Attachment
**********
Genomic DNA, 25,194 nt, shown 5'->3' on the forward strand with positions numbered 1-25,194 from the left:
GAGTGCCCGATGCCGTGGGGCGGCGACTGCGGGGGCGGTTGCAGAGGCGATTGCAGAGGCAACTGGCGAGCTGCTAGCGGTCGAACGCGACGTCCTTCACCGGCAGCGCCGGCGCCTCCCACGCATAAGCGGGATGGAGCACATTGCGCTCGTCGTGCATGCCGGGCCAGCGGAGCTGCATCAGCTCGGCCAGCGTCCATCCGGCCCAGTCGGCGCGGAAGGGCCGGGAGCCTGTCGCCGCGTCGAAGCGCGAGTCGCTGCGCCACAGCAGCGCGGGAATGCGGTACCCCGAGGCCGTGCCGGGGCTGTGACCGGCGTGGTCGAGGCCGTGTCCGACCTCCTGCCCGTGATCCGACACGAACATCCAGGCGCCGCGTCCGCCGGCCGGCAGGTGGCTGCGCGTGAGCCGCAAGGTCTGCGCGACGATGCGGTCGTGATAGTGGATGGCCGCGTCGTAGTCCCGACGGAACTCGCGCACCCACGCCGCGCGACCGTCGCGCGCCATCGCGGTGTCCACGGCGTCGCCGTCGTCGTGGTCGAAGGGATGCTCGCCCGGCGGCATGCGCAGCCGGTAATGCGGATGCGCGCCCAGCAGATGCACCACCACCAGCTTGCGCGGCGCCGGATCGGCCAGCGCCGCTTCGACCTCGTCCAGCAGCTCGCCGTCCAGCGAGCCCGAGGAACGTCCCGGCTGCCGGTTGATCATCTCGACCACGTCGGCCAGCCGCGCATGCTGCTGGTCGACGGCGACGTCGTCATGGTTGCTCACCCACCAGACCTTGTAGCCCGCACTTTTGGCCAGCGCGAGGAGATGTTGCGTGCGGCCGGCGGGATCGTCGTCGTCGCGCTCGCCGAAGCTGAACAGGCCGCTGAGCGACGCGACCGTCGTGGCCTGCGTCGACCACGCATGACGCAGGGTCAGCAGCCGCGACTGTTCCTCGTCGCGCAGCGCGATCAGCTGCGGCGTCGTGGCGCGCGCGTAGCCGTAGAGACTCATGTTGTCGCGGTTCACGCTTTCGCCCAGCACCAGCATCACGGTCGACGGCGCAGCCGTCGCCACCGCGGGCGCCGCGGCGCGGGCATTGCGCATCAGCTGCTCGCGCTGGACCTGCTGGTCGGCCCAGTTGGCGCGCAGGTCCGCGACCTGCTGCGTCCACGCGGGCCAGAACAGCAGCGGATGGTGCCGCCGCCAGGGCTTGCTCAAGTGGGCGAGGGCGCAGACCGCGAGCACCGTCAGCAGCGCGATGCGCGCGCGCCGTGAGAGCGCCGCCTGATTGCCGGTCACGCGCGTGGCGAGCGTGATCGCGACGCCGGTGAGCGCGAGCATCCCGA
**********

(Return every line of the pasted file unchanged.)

Genomic DNA, 25,194 nt, shown 5'->3' on the forward strand with positions numbered 1-25,194 from the left:
GAGTGCCCGATGCCGTGGGGCGGCGACTGCGGGGGCGGTTGCAGAGGCGATTGCAGAGGCAACTGGCGAGCTGCTAGCGGTCGAACGCGACGTCCTTCACCGGCAGCGCCGGCGCCTCCCACGCATAAGCGGGATGGAGCACATTGCGCTCGTCGTGCATGCCGGGCCAGCGGAGCTGCATCAGCTCGGCCAGCGTCCATCCGGCCCAGTCGGCGCGGAAGGGCCGGGAGCCTGTCGCCGCGTCGAAGCGCGAGTCGCTGCGCCACAGCAGCGCGGGAATGCGGTACCCCGAGGCCGTGCCGGGGCTGTGACCGGCGTGGTCGAGGCCGTGTCCGACCTCCTGCCCGTGATCCGACACGAACATCCAGGCGCCGCGTCCGCCGGCCGGCAGGTGGCTGCGCGTGAGCCGCAAGGTCTGCGCGACGATGCGGTCGTGATAGTGGATGGCCGCGTCGTAGTCCCGACGGAACTCGCGCACCCACGCCGCGCGACCGTCGCGCGCCATCGCGGTGTCCACGGCGTCGCCGTCGTCGTGGTCGAAGGGATGCTCGCCCGGCGGCATGCGCAGCCGGTAATGCGGATGCGCGCCCAGCAGATGCACCACCACCAGCTTGCGCGGCGCCGGATCGGCCAGCGCCGCTTCGACCTCGTCCAGCAGCTCGCCGTCCAGCGAGCCCGAGGAACGTCCCGGCTGCCGGTTGATCATCTCGACCACGTCGGCCAGCCGCGCATGCTGCTGGTCGACGGCGACGTCGTCATGGTTGCTCACCCACCAGACCTTGTAGCCCGCACTTTTGGCCAGCGCGAGGAGATGTTGCGTGCGGCCGGCGGGATCGTCGTCGTCGCGCTCGCCGAAGCTGAACAGGCCGCTGAGCGACGCGACCGTCGTGGCCTGCGTCGACCACGCATGACGCAGGGTCAGCAGCCGCGACTGTTCCTCGTCGCGCAGCGCGATCAGCTGCGGCGTCGTGGCGCGCGCGTAGCCGTAGAGACTCATGTTGTCGCGGTTCACGCTTTCGCCCAGCACCAGCATCACGGTCGACGGCGCAGCCGTCGCCACCGCGGGCGCCGCGGCGCGGGCATTGCGCATCAGCTGCTCGCGCTGGACCTGCTGGTCGGCCCAGTTGGCGCGCAGGTCCGCGACCTGCTGCGTCCACGCGGGCCAGAACAGCAGCGGATGGTGCCGCCGCCAGGGCTTGCTCAAGTGGGCGAGGGCGCAGACCGCGAGCACCGTCAGCAGCGCGATGCGCGCGCGCCGTGAGAGCGCCGCCTGATTGCCGGTCACGCGCGTGGCGAGCGTGATCGCGACGCCGGTGAGCGCGAGCATCCCGA